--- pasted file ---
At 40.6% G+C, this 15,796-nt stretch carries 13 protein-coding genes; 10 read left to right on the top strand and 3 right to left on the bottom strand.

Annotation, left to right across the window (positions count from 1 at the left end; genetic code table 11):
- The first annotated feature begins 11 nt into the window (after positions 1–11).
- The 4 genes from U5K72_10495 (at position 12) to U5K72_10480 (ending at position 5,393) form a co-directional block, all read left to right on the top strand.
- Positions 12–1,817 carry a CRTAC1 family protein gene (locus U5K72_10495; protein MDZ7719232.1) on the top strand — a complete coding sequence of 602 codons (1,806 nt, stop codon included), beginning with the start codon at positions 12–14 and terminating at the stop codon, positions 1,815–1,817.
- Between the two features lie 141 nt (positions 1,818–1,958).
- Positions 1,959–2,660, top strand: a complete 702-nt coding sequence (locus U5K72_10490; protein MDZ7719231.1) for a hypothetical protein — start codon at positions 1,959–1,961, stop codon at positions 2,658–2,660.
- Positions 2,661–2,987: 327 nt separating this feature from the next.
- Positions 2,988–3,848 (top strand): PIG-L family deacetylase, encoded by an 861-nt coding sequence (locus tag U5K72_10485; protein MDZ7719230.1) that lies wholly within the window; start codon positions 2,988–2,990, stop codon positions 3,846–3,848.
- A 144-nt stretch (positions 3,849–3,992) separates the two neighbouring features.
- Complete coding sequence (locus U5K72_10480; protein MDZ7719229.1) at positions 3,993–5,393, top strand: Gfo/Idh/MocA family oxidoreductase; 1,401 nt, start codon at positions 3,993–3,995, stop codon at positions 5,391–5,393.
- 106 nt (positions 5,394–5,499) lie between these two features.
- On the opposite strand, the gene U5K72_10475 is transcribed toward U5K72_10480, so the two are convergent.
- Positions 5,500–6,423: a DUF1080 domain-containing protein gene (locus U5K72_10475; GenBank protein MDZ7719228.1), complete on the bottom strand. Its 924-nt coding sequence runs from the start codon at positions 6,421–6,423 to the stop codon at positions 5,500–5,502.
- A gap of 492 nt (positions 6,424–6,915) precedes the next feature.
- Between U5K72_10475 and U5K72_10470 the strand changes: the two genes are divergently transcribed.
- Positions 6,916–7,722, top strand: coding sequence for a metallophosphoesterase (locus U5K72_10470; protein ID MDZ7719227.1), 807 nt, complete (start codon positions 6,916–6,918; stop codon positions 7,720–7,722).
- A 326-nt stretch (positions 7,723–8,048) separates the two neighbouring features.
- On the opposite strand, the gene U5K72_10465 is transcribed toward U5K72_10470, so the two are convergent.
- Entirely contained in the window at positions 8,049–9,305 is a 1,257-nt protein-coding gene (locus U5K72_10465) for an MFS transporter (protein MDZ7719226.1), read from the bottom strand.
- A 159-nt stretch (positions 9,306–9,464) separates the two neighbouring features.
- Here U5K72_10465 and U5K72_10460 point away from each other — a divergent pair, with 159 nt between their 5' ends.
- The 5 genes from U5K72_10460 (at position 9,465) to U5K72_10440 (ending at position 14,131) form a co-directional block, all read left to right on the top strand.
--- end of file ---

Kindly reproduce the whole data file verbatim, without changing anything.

At 40.6% G+C, this 15,796-nt stretch carries 13 protein-coding genes; 10 read left to right on the top strand and 3 right to left on the bottom strand.

Annotation, left to right across the window (positions count from 1 at the left end; genetic code table 11):
- The first annotated feature begins 11 nt into the window (after positions 1–11).
- The 4 genes from U5K72_10495 (at position 12) to U5K72_10480 (ending at position 5,393) form a co-directional block, all read left to right on the top strand.
- Positions 12–1,817 carry a CRTAC1 family protein gene (locus U5K72_10495; protein MDZ7719232.1) on the top strand — a complete coding sequence of 602 codons (1,806 nt, stop codon included), beginning with the start codon at positions 12–14 and terminating at the stop codon, positions 1,815–1,817.
- Between the two features lie 141 nt (positions 1,818–1,958).
- Positions 1,959–2,660, top strand: a complete 702-nt coding sequence (locus U5K72_10490; protein MDZ7719231.1) for a hypothetical protein — start codon at positions 1,959–1,961, stop codon at positions 2,658–2,660.
- Positions 2,661–2,987: 327 nt separating this feature from the next.
- Positions 2,988–3,848 (top strand): PIG-L family deacetylase, encoded by an 861-nt coding sequence (locus tag U5K72_10485; protein MDZ7719230.1) that lies wholly within the window; start codon positions 2,988–2,990, stop codon positions 3,846–3,848.
- A 144-nt stretch (positions 3,849–3,992) separates the two neighbouring features.
- Complete coding sequence (locus U5K72_10480; protein MDZ7719229.1) at positions 3,993–5,393, top strand: Gfo/Idh/MocA family oxidoreductase; 1,401 nt, start codon at positions 3,993–3,995, stop codon at positions 5,391–5,393.
- 106 nt (positions 5,394–5,499) lie between these two features.
- On the opposite strand, the gene U5K72_10475 is transcribed toward U5K72_10480, so the two are convergent.
- Positions 5,500–6,423: a DUF1080 domain-containing protein gene (locus U5K72_10475; GenBank protein MDZ7719228.1), complete on the bottom strand. Its 924-nt coding sequence runs from the start codon at positions 6,421–6,423 to the stop codon at positions 5,500–5,502.
- A gap of 492 nt (positions 6,424–6,915) precedes the next feature.
- Between U5K72_10475 and U5K72_10470 the strand changes: the two genes are divergently transcribed.
- Positions 6,916–7,722, top strand: coding sequence for a metallophosphoesterase (locus U5K72_10470; protein ID MDZ7719227.1), 807 nt, complete (start codon positions 6,916–6,918; stop codon positions 7,720–7,722).
- A 326-nt stretch (positions 7,723–8,048) separates the two neighbouring features.
- On the opposite strand, the gene U5K72_10465 is transcribed toward U5K72_10470, so the two are convergent.
- Entirely contained in the window at positions 8,049–9,305 is a 1,257-nt protein-coding gene (locus U5K72_10465) for an MFS transporter (protein MDZ7719226.1), read from the bottom strand.
- A 159-nt stretch (positions 9,306–9,464) separates the two neighbouring features.
- Here U5K72_10465 and U5K72_10460 point away from each other — a divergent pair, with 159 nt between their 5' ends.
- The 5 genes from U5K72_10460 (at position 9,465) to U5K72_10440 (ending at position 14,131) form a co-directional block, all read left to right on the top strand.